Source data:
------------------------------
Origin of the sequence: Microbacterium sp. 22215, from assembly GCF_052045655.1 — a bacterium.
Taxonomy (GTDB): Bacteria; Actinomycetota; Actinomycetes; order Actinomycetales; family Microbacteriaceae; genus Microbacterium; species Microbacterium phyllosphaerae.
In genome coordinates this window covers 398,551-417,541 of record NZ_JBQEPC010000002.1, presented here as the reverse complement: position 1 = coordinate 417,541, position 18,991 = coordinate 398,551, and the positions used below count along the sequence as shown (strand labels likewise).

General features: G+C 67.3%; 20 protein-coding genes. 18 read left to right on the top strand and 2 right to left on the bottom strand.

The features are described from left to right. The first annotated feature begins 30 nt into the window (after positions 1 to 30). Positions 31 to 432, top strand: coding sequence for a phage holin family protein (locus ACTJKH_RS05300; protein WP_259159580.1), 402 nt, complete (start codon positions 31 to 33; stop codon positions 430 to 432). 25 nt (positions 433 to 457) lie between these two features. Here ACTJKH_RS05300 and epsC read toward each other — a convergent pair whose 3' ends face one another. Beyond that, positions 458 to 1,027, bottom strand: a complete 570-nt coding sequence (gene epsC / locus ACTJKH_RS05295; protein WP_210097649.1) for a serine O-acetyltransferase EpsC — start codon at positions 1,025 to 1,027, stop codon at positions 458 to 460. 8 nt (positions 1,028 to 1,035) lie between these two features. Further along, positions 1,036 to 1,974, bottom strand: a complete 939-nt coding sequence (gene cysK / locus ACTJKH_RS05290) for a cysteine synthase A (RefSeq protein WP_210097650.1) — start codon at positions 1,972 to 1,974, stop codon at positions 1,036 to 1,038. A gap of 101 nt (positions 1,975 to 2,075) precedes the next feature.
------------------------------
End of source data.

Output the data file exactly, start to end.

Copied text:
Origin of the sequence: Microbacterium sp. 22215, from assembly GCF_052045655.1 — a bacterium.
Taxonomy (GTDB): Bacteria; Actinomycetota; Actinomycetes; order Actinomycetales; family Microbacteriaceae; genus Microbacterium; species Microbacterium phyllosphaerae.
In genome coordinates this window covers 398,551-417,541 of record NZ_JBQEPC010000002.1, presented here as the reverse complement: position 1 = coordinate 417,541, position 18,991 = coordinate 398,551, and the positions used below count along the sequence as shown (strand labels likewise).

General features: G+C 67.3%; 20 protein-coding genes. 18 read left to right on the top strand and 2 right to left on the bottom strand.

The features are described from left to right. The first annotated feature begins 30 nt into the window (after positions 1 to 30). Positions 31 to 432, top strand: coding sequence for a phage holin family protein (locus ACTJKH_RS05300; protein WP_259159580.1), 402 nt, complete (start codon positions 31 to 33; stop codon positions 430 to 432). 25 nt (positions 433 to 457) lie between these two features. Here ACTJKH_RS05300 and epsC read toward each other — a convergent pair whose 3' ends face one another. Beyond that, positions 458 to 1,027, bottom strand: a complete 570-nt coding sequence (gene epsC / locus ACTJKH_RS05295; protein WP_210097649.1) for a serine O-acetyltransferase EpsC — start codon at positions 1,025 to 1,027, stop codon at positions 458 to 460. 8 nt (positions 1,028 to 1,035) lie between these two features. Further along, positions 1,036 to 1,974, bottom strand: a complete 939-nt coding sequence (gene cysK / locus ACTJKH_RS05290) for a cysteine synthase A (RefSeq protein WP_210097650.1) — start codon at positions 1,972 to 1,974, stop codon at positions 1,036 to 1,038. A gap of 101 nt (positions 1,975 to 2,075) precedes the next feature.